You can listen and subscribe to our podcast on all major podcast platforms or read our deep dive into the episode below.
How to build eVTOL infrastructure (5:40)
Why eVTOLs are much better than helicopters (8:28)
What will an eVTOL ride cost? (11:22)
Re-imagining the passenger experience and discarding legacy elements (13:55)
The future of battery technology (18:18)
How do people perceive eVTOLs? (22:32)
The path to FAA certification (24:52)
Where will Archer find hundreds of pilots? (27:20)
Competitors and challenges (30:00)
What’s next after “Midnight”? (35:06)
Rapid Fire! (39:42)
Shortcut to the future
The next phase of Urban Air Mobility (UAM) platforms may have seemed like a pipedream for a while. However, in November 2022, United Airlines and Archer Aviation demonstrated that the future is closer than we think. Thanks to Archer’s upcoming eVTOL aircraft, named Midnight, United plans to commence commercial eVTOL flights as soon as 2025.
Goldstein says these vehicles – which can carry four passengers and a pilot – will not only change the way people move but also allow people to get a lot of time back. “Imagine the trips that you’ve been taking in your car – it would take you 60, 90, even 120 minutes of sitting in traffic. But you could instead fly to your destination in five or 10 minutes”, he asserts.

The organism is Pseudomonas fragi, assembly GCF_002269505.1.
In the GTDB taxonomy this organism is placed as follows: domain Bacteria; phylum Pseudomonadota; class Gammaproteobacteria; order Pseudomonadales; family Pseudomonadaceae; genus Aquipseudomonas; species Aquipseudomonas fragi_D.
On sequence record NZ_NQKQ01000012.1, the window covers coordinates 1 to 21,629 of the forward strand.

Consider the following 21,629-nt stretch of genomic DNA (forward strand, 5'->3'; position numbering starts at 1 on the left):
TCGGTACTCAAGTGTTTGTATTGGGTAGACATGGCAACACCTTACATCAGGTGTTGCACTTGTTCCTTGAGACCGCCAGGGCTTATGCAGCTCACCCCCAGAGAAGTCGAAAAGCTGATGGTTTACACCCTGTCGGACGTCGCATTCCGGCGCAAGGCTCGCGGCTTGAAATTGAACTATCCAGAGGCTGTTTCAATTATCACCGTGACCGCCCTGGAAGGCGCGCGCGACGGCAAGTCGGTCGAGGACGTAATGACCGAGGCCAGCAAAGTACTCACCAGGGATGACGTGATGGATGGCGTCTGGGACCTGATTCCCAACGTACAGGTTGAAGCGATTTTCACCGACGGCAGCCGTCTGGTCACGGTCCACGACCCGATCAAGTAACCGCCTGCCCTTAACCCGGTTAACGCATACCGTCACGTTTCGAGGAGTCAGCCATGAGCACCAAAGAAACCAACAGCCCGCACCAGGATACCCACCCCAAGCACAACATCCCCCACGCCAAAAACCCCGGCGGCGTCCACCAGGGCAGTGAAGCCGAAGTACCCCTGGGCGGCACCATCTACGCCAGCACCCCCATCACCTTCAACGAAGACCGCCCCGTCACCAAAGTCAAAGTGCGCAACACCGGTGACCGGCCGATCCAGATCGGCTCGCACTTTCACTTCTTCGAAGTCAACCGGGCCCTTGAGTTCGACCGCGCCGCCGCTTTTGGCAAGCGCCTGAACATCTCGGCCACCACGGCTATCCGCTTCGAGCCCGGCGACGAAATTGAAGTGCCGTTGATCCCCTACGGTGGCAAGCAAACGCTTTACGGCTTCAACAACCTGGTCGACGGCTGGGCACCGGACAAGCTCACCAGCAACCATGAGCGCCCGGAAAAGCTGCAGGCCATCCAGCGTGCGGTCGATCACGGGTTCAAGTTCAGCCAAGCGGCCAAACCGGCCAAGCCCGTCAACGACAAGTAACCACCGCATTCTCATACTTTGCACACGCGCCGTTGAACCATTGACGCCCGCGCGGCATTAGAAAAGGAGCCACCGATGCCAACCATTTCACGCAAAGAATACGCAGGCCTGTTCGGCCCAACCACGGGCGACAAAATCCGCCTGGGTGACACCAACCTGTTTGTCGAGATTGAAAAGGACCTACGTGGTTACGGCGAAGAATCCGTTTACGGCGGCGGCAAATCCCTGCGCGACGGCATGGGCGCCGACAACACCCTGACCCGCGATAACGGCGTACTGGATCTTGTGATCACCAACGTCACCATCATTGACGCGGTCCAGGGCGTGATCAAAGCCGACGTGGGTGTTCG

The inaugural route has already been announced – Newark Liberty International Airport (EWR) to the Downtown Manhattan Heliport in New York City in 10 minutes. Archer plans to complete certification of its aircraft – whose development is progressing faster than expected – by 2024, and build over 250 aircraft in 2025. “It’s a very exciting time in the industry”, declares Goldstein. “As the technology has matured, the regulators are all lined up to certify these vehicles, and there’s finally enough capital to actually get it done.”